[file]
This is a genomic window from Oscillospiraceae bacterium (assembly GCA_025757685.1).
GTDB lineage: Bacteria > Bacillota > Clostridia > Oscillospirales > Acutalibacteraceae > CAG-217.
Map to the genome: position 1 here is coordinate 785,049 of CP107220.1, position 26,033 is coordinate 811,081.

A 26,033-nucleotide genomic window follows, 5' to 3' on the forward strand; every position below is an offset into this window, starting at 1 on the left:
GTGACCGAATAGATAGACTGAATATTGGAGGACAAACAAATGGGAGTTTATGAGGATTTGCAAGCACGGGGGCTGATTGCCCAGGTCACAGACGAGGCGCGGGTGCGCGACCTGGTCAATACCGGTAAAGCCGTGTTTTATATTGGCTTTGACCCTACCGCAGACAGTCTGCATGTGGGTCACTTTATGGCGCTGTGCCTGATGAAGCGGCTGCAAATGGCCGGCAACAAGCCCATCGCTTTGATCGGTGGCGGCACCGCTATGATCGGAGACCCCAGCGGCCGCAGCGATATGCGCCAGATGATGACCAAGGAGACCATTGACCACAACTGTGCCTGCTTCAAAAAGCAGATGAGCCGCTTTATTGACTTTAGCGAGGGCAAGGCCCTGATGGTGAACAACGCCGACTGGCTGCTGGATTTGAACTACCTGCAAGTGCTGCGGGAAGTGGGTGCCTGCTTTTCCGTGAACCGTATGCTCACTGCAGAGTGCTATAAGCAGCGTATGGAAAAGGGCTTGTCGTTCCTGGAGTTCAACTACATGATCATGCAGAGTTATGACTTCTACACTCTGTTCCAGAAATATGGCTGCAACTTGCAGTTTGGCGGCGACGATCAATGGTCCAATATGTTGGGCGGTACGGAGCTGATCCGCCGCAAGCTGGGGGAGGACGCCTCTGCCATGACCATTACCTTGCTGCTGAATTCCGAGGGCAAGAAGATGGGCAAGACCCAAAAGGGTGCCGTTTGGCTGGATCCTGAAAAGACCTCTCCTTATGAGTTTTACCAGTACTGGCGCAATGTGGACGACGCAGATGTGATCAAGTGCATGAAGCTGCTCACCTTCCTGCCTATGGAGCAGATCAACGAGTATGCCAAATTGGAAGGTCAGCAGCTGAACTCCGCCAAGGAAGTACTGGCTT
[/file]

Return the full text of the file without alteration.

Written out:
This is a genomic window from Oscillospiraceae bacterium (assembly GCA_025757685.1).
GTDB lineage: Bacteria > Bacillota > Clostridia > Oscillospirales > Acutalibacteraceae > CAG-217.
Map to the genome: position 1 here is coordinate 785,049 of CP107220.1, position 26,033 is coordinate 811,081.

A 26,033-nucleotide genomic window follows, 5' to 3' on the forward strand; every position below is an offset into this window, starting at 1 on the left:
GTGACCGAATAGATAGACTGAATATTGGAGGACAAACAAATGGGAGTTTATGAGGATTTGCAAGCACGGGGGCTGATTGCCCAGGTCACAGACGAGGCGCGGGTGCGCGACCTGGTCAATACCGGTAAAGCCGTGTTTTATATTGGCTTTGACCCTACCGCAGACAGTCTGCATGTGGGTCACTTTATGGCGCTGTGCCTGATGAAGCGGCTGCAAATGGCCGGCAACAAGCCCATCGCTTTGATCGGTGGCGGCACCGCTATGATCGGAGACCCCAGCGGCCGCAGCGATATGCGCCAGATGATGACCAAGGAGACCATTGACCACAACTGTGCCTGCTTCAAAAAGCAGATGAGCCGCTTTATTGACTTTAGCGAGGGCAAGGCCCTGATGGTGAACAACGCCGACTGGCTGCTGGATTTGAACTACCTGCAAGTGCTGCGGGAAGTGGGTGCCTGCTTTTCCGTGAACCGTATGCTCACTGCAGAGTGCTATAAGCAGCGTATGGAAAAGGGCTTGTCGTTCCTGGAGTTCAACTACATGATCATGCAGAGTTATGACTTCTACACTCTGTTCCAGAAATATGGCTGCAACTTGCAGTTTGGCGGCGACGATCAATGGTCCAATATGTTGGGCGGTACGGAGCTGATCCGCCGCAAGCTGGGGGAGGACGCCTCTGCCATGACCATTACCTTGCTGCTGAATTCCGAGGGCAAGAAGATGGGCAAGACCCAAAAGGGTGCCGTTTGGCTGGATCCTGAAAAGACCTCTCCTTATGAGTTTTACCAGTACTGGCGCAATGTGGACGACGCAGATGTGATCAAGTGCATGAAGCTGCTCACCTTCCTGCCTATGGAGCAGATCAACGAGTATGCCAAATTGGAAGGTCAGCAGCTGAACTCCGCCAAGGAAGTACTGGCTT